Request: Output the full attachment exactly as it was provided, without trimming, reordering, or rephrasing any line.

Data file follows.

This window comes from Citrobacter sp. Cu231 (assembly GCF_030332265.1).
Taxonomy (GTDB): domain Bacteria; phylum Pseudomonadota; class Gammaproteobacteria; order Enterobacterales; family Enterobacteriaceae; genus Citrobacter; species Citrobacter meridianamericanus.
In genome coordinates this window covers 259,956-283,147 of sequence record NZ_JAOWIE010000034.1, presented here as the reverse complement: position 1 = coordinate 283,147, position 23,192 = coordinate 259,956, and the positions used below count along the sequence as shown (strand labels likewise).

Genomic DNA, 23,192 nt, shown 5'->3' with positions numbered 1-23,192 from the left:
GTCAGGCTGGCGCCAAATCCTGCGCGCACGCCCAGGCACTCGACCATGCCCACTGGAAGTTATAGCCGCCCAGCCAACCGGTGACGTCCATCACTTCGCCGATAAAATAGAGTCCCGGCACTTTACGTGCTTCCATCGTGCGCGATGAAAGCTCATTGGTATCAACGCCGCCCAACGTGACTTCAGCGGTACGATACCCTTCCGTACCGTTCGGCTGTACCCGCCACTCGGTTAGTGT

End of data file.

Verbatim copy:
This window comes from Citrobacter sp. Cu231 (assembly GCF_030332265.1).
Taxonomy (GTDB): domain Bacteria; phylum Pseudomonadota; class Gammaproteobacteria; order Enterobacterales; family Enterobacteriaceae; genus Citrobacter; species Citrobacter meridianamericanus.
In genome coordinates this window covers 259,956-283,147 of sequence record NZ_JAOWIE010000034.1, presented here as the reverse complement: position 1 = coordinate 283,147, position 23,192 = coordinate 259,956, and the positions used below count along the sequence as shown (strand labels likewise).

Genomic DNA, 23,192 nt, shown 5'->3' with positions numbered 1-23,192 from the left:
GTCAGGCTGGCGCCAAATCCTGCGCGCACGCCCAGGCACTCGACCATGCCCACTGGAAGTTATAGCCGCCCAGCCAACCGGTGACGTCCATCACTTCGCCGATAAAATAGAGTCCCGGCACTTTACGTGCTTCCATCGTGCGCGATGAAAGCTCATTGGTATCAACGCCGCCCAACGTGACTTCAGCGGTACGATACCCTTCCGTACCGTTCGGCTGTACCCGCCACTCGGTTAGTGT